“It is very worrisome,” he said, adding that he believed the infection of Trumpworld with a virus of deception may date back to the candidate’s refusal to make public his tax returns. That “may send a sign that full disclosure is not expected and keeping secrets is what you get can get away with… Certainly the example being set at the top doesn’t seem favorable.”

All governments, as well as lots of politicians, lie or shade the truth for a variety of reasons: sometimes to protect national security; other times to cover up embarrassing mistakes or facts.

President Richard Nixon lied about Watergate, ushering in the era of modern-day political scandals. President Bill Clinton lied about his affair with a White House intern. The George W. Bush administration lied about Iraq having nuclear weapons and ended up triggering a war that dangerously reshaped the political landscape in the Middle East

The president has set the tone. His untruths and misdirections have been prolific: from claiming that numerous undocumented immigrants voted in the 2016 presidential election, to suggesting that former President Barack Obama wiretapped Trump Tower during the campaign, to “nobody knows” whether Russia meddled in the election.

(Note: No audio in video) Donald Trump Jr. released an email chain on Tuesday that shows him discussing plans to hear damaging information on Hillary Clinton. In a statement, he said was posting the emails "in order to be totally transparent."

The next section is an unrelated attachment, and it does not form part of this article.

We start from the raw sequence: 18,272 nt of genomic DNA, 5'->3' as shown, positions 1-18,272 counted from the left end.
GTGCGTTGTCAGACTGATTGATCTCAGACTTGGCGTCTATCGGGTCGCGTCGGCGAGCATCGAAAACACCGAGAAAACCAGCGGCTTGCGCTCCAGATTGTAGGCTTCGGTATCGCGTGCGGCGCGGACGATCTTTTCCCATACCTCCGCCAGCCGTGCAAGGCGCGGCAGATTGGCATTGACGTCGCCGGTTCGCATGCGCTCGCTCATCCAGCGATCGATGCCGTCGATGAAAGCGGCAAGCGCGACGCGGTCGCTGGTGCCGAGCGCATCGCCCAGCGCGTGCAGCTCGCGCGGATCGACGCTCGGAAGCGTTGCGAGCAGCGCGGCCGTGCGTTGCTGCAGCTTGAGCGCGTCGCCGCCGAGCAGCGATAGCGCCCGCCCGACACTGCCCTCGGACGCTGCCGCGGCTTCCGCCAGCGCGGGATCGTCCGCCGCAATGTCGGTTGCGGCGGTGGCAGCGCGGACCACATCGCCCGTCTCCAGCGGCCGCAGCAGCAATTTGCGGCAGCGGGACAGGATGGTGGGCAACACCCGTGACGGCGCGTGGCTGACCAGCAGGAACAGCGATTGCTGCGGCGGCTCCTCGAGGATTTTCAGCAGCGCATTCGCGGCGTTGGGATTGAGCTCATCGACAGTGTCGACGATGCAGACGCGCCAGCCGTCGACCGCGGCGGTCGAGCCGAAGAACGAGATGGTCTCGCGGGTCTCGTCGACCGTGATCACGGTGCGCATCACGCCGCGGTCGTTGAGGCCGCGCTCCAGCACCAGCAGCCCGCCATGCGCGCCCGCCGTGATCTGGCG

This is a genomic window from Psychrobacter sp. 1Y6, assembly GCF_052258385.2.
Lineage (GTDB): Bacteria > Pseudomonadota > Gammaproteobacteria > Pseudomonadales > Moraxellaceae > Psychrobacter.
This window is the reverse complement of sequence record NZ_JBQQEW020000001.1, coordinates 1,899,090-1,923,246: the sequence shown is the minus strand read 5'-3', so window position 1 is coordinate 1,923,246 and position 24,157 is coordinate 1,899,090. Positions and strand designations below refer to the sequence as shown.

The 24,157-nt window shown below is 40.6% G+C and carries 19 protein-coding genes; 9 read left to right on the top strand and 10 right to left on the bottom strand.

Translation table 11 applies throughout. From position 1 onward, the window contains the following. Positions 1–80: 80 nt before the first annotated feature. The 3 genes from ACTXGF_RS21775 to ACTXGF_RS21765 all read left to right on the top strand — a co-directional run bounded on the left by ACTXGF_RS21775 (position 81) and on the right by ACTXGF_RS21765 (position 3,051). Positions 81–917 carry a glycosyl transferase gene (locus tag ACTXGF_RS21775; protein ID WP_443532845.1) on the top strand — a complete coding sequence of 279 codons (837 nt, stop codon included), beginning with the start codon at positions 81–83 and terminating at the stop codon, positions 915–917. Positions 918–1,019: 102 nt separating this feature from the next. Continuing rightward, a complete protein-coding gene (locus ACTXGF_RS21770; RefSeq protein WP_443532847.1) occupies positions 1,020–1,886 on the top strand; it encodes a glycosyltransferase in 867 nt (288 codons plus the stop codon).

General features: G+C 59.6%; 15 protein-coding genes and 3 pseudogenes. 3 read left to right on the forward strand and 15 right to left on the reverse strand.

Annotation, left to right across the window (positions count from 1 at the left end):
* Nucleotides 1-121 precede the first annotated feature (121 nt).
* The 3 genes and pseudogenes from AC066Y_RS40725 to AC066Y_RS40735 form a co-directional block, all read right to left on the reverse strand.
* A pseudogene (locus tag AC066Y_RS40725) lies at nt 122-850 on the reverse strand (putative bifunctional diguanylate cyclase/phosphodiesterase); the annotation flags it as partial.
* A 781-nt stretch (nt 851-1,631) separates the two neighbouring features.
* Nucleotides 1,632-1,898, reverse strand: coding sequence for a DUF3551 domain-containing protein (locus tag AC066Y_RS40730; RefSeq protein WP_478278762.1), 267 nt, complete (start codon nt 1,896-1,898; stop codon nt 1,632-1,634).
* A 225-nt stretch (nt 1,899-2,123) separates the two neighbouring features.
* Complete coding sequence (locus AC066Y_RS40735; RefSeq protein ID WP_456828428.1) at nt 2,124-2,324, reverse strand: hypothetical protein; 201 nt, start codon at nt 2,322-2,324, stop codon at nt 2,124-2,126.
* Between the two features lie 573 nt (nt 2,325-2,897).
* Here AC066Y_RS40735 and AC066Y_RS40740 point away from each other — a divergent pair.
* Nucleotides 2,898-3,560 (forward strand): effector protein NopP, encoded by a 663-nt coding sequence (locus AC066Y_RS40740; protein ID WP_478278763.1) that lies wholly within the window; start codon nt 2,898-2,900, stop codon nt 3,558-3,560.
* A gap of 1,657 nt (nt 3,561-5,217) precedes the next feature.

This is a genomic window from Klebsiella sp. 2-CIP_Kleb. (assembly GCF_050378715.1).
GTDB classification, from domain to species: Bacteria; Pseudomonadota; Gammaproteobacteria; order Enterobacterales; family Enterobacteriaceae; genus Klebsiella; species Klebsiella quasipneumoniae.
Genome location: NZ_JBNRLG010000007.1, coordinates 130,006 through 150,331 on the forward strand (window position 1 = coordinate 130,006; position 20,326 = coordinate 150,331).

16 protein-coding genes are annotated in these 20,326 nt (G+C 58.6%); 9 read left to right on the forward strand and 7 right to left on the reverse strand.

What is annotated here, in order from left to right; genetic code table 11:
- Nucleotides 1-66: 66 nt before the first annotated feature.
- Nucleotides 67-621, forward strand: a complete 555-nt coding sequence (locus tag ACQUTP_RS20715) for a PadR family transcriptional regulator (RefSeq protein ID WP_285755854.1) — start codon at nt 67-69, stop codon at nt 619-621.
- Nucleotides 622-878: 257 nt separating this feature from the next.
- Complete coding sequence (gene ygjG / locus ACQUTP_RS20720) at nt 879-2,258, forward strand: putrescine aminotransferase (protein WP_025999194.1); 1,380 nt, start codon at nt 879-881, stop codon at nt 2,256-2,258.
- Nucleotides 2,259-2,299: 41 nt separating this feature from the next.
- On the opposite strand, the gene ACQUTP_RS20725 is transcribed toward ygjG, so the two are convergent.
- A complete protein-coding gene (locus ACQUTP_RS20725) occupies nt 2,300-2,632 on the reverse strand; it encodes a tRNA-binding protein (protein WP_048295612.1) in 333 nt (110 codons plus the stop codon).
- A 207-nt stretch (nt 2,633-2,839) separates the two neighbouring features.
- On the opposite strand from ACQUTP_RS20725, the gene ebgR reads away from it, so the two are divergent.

Perhaps the pervasive deception springs somehow from the tribalism that infects politics now, or the erosion of ethical and moral pillars that have generally supported public debate. People have less faith in institutions, whether they be government, the church, the media — even the National Football League. Voters distrust their leaders more and have come to expect less, and some of those serving in top spots in government come from positions where they could, to some degree, fashion their own reality.

“When you rise to the top, there’s often a standard that a lot of what’s normal doesn’t apply,” said Terry Madonna, director of the Center for Politics and Public Affairs at Franklin and Marshall College and director of its college poll. “They’re just so accustomed to getting their own way, to shaping the world that they live in.”

Trump has praised his choices to run federal agencies as “the finest group of people ever assembled…as a Cabinet.” Yet several, along with others in his circle, have not told the truth, or at the very least, fudged their accounts so much they should all be wearing chocolate mustaches.